29/10/2019 - By RC-Admin1
Halloween is the time of year when we love to be scared. Fear can be good for us, especially if it’s in a controlled context, but it can also be limiting. Sometimes, we’re simply too afraid to take the action we need to.
We need our fear. Without it, there would be nothing to make us avoid dangerous situations, and we probably wouldn’t live very long. Fear is a vital survival instinct that’s evolved in all species — at least, all that are still here to tell the tale.
So why do we so consistently insist on scaring ourselves? The horror and ghost stories we’ve told one another, especially on dark nights, have been a constant of human nature from huddling round the fire in a mud hut to watching a horror film late at night.
One explanation is that we’re practicing being scared in a safe context. Especially if we’re experiencing the fear in company, the reassurance when the light comes on again and the danger’s gone creates a cathartic effect.
The problem is that fear can also stifle us and prevent us from taking the steps we need to grow and progress in our lives. This is at its worst if we’re unaware of where the fear comes from, or even that it’s there at all. Instead of acknowledging that we’re afraid, we come up with a thousand and one rationalisations for not acting.
This is where the natural and healthy fear we’ve developed and practiced for our survival turns against us, and the greatest fear becomes the fear of change. After all, what we know works. Perhaps it doesn’t work very well, but what if the change makes it even worse?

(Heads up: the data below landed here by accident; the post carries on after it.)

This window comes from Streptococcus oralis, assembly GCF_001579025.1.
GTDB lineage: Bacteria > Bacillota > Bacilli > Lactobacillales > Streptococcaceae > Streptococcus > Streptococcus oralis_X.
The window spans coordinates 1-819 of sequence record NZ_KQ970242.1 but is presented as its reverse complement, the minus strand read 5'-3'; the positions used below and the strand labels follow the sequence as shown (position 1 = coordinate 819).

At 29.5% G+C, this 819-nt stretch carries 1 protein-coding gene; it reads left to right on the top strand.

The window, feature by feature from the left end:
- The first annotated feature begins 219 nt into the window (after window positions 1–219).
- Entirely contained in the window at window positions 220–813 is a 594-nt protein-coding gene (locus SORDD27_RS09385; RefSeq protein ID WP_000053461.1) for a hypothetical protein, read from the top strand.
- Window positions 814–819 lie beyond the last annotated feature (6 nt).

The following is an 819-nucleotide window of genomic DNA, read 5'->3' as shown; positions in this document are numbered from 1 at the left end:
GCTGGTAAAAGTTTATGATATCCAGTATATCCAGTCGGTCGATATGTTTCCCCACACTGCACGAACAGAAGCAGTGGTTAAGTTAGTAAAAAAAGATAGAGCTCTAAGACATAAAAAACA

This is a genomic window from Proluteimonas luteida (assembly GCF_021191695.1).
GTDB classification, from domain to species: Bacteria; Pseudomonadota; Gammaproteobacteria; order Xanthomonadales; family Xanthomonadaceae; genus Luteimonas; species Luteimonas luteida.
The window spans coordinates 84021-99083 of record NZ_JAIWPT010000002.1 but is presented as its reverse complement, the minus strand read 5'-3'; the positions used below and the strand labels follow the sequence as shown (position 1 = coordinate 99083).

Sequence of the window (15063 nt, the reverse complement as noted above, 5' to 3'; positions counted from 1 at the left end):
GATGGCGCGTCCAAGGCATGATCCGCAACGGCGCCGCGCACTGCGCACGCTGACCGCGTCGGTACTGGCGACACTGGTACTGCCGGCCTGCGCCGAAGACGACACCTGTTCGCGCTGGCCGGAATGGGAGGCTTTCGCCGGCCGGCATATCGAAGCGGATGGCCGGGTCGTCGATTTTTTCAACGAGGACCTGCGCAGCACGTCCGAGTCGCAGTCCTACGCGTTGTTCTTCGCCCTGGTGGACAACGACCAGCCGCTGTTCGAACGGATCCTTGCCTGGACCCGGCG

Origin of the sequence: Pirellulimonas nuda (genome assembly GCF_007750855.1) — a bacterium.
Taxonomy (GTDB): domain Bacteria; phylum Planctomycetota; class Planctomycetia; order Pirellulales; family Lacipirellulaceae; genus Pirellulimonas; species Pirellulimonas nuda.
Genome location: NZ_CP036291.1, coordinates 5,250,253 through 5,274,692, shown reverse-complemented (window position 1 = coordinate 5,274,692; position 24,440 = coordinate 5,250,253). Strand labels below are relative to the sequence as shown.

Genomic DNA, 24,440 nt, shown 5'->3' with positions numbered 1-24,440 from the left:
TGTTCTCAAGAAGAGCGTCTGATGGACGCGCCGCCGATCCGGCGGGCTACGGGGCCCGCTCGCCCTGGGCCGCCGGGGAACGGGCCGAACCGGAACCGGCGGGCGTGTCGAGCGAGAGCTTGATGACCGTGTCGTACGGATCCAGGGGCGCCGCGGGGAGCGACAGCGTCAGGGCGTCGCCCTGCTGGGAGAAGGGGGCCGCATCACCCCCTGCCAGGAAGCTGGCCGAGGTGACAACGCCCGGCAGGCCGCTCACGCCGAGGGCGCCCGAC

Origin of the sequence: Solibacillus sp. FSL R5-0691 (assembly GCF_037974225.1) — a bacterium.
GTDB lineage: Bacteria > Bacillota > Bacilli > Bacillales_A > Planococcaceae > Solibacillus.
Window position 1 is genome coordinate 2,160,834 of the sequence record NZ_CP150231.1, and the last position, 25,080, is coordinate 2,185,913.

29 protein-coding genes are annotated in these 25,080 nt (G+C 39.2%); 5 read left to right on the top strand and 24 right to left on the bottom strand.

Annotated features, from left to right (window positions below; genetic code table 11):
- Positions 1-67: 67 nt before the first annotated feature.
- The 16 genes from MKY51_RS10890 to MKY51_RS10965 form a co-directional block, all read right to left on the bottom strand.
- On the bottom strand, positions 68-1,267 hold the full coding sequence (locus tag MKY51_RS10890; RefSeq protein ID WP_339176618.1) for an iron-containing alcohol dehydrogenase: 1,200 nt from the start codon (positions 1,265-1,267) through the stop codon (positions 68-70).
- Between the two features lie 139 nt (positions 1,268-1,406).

Both the good and bad of fear apply to business. As business owners, we can’t just do whatever seems fun with the business on the spur of the moment without thought for the consequences. A healthy fear protects us from crashing the business and maybe ending up in court.
On the other hand, a business owner who’s too scared of change to explore options can be just as bad. What worked yesterday won’t always work tomorrow, and refusing to contemplate change can destroy a business.
The answer, of course, is to explore your position rationally — to acknowledge the healthy fear and understand how to overcome the debilitating fear. That requires a carefully thought-out strategy, which is where the Resource Centre may be able to help you.
And, meanwhile, have fun scaring yourself safely at Halloween.
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